Pat Finucane was offered to the UDA as an alternative to their first choice of target. They were more keen to kill Gerry Adams, but the security services directed them away from him, with someone pointing out Finucane as a higher-value target.
This is not a shock expose I am offering; it is information available from the de Silva report into the killing of Pat Finucane.
One of the unfortunate side-effects of the continuing deadlock over the demand for a public inquiry into Finucane's murder is that what has already come to light is undervalued.
David Cameron, as Prime Minister, in refusing a public inquiry, went some way to clarifying the horror of what had happened by inviting Sir Desmond de Silva QC to examine intelligence on the killing and to report on its contents.
What de Silva delivered is a shocking account of the collusion with paramilitaries by both the Army and RUC Special Branch (SB).
Geraldine Finucane, who was herself wounded in the attack that killed her husband, described the report as a whitewash.
That is a bizarre description of a document which tells us so much about the behaviour of the intelligence agencies, which illustrates how Special Branch wilfully declined to intervene to save both loyalists and republicans who were being targeted.
De Silva wrote: "My extensive research into the contemporary material leads me to the view that, when certain individuals were targeted, the reaction of the RUC SB was also influenced to a significant extent by whether or not the individual under threat could be 'traced' as a paramilitary on either side of the sectarian divide.
"This theme is evident in documents from throughout the period ... It was clear to me that steps were often not taken to secure the protection of those who were considered to be (as referred to in one intelligence document) 'a thorn in the side' of the security forces during this period of the Troubles."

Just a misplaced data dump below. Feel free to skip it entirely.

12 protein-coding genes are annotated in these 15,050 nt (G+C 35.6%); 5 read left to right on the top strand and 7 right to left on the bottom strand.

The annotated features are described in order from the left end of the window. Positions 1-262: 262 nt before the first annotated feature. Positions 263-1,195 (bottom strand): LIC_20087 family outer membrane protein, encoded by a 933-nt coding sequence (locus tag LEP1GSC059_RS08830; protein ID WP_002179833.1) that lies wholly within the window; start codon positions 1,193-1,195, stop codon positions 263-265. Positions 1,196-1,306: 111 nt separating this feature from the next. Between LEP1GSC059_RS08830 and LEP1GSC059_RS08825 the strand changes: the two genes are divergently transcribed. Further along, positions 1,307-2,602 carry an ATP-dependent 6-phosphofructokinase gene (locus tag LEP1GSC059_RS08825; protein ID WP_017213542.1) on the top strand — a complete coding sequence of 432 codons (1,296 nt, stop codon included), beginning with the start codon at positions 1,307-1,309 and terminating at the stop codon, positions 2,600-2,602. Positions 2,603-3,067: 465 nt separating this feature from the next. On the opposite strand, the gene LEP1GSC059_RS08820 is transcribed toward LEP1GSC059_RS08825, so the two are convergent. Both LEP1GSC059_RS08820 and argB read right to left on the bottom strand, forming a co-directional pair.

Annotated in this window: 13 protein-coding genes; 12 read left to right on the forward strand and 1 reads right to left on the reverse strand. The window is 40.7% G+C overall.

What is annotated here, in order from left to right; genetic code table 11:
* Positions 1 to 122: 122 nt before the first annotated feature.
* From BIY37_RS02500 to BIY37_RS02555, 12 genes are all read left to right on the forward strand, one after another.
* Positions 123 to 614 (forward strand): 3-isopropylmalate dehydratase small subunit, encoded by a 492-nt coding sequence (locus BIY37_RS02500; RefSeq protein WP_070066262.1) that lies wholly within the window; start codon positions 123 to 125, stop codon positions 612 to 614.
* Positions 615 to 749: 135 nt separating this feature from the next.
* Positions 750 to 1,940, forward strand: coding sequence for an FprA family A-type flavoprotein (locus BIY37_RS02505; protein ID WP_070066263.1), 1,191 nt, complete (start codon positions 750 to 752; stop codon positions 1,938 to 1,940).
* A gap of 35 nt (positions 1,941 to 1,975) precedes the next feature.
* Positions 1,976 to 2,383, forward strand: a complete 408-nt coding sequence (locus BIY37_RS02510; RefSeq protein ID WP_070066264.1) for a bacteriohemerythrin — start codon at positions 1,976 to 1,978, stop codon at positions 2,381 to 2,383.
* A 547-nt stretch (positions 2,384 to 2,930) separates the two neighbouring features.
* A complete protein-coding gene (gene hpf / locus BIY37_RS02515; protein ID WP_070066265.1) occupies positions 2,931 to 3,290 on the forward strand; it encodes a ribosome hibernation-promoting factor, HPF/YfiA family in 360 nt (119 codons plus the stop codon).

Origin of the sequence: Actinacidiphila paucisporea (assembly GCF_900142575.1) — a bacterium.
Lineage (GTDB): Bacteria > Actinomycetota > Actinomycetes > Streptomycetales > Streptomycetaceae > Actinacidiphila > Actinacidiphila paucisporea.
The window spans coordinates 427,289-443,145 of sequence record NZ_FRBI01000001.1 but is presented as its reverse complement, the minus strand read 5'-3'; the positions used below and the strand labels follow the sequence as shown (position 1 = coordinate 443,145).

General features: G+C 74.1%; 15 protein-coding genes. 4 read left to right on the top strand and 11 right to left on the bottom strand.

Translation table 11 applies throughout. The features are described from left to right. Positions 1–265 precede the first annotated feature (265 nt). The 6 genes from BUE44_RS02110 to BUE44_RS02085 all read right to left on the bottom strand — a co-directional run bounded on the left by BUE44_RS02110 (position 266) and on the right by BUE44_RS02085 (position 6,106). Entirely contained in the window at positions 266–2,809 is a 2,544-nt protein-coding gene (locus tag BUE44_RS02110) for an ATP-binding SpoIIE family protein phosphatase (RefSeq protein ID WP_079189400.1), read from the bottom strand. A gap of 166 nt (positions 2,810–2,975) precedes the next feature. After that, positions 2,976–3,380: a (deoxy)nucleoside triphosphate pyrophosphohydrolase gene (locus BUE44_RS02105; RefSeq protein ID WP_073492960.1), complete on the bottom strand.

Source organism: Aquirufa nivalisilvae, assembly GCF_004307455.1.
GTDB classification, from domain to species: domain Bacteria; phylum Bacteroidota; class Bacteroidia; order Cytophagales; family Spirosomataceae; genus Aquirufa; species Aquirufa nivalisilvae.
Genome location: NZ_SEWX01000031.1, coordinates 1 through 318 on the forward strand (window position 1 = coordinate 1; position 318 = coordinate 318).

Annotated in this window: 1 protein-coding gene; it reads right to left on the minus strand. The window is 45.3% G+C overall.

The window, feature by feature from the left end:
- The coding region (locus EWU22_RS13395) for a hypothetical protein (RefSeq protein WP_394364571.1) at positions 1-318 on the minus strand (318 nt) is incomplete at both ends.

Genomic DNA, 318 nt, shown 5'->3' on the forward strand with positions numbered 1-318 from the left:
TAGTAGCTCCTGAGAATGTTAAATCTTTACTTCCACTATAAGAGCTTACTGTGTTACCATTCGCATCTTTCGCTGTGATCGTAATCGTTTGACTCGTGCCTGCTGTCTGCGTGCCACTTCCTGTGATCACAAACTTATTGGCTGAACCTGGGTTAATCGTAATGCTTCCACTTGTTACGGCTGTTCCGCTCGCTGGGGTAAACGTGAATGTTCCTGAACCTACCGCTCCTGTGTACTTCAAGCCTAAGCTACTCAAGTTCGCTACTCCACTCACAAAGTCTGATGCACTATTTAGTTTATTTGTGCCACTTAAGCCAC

The prelude to the killing of Pat Finucane was a sustained effort to kill Gerry Adams. Brian Nelson, a loyalist working for the Army, developed a plan to bomb Adams with a limpet mine attached to the roof of the black taxi that he travelled in.
The loyalists assumed that the cab was armoured, but that the roof might not be. The attack was to take place outside Housing Executive offices in Belfast.
The Army decided that it could not be allowed to proceed, not because they had qualms about loyalists committing murder. They did not, however, notify the RUC of the plan to kill Adams, but did the job themselves, flooding the area with a Tasking and Co-ordinating Group.
Nelson's plan was to arrive on a motorbike with the limpet mine, put it on the roof of the cab and clear off.
The logic for saving Adams was that, as a candidate in a general election, his murder would be viewed as interference with the democratic process. That would be bad enough.
If it got out that the Army had encouraged, facilitated, or looked the other way, that would lead to "adverse consequences"; a nice phrase for the arrest of the soldiers running Nelson.